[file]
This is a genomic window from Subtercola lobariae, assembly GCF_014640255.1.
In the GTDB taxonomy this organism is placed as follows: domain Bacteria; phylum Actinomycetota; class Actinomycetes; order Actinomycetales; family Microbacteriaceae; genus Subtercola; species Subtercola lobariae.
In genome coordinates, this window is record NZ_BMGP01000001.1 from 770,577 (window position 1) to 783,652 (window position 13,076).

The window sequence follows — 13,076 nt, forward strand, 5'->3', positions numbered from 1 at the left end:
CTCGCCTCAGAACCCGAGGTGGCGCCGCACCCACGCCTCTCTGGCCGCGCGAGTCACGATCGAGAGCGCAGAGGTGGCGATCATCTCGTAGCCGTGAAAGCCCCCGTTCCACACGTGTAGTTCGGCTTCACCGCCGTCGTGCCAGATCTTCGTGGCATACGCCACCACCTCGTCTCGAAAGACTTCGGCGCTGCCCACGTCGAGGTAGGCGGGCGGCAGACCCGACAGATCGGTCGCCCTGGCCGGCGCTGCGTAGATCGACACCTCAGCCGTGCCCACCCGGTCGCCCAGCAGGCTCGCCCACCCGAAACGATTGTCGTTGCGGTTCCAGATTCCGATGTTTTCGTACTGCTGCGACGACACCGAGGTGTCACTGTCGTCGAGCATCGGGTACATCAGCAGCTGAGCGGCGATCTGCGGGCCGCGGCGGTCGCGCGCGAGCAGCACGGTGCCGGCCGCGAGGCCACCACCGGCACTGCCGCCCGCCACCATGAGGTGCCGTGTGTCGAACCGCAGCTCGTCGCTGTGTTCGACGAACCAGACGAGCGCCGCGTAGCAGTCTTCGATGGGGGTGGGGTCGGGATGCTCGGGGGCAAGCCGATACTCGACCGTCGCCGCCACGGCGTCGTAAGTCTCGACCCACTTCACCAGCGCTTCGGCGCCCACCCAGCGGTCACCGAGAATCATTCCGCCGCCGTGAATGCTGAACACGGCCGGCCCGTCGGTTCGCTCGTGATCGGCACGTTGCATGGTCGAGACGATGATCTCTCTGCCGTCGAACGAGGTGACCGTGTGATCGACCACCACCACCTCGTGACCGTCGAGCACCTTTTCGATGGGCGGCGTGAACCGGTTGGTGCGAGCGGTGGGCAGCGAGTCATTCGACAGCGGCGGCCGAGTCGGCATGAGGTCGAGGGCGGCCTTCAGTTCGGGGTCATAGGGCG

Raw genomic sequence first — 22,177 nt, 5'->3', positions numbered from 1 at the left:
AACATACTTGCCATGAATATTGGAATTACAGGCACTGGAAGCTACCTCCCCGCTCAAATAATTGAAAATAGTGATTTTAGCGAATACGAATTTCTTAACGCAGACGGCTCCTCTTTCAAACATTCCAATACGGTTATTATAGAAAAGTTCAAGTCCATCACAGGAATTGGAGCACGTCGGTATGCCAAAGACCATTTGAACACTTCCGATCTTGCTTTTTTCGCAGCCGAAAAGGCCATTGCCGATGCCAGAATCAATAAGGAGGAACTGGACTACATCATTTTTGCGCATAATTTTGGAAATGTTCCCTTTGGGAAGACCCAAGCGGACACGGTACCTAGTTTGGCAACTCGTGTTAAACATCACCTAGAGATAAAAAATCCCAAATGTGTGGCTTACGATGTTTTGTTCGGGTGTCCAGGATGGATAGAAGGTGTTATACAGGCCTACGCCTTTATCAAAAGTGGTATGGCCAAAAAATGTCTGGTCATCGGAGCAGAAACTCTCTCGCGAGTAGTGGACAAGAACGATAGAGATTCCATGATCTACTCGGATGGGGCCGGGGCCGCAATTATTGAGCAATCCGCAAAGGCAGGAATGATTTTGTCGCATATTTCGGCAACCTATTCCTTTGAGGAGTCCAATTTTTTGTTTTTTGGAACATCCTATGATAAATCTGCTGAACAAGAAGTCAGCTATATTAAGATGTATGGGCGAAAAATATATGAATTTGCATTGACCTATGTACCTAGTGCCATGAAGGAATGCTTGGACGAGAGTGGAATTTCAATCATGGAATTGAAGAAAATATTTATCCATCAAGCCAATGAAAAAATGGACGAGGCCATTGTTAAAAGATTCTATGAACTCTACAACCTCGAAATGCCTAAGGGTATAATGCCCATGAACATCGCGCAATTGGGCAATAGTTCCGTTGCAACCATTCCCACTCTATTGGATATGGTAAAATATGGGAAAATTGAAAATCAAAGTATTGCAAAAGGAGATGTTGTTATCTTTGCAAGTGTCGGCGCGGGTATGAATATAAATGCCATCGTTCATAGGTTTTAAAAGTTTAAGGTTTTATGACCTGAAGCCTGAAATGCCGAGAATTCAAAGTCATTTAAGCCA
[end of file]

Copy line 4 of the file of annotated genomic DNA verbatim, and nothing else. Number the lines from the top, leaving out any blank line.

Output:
The window sequence follows — 13,076 nt, forward strand, 5'->3', positions numbered from 1 at the left end: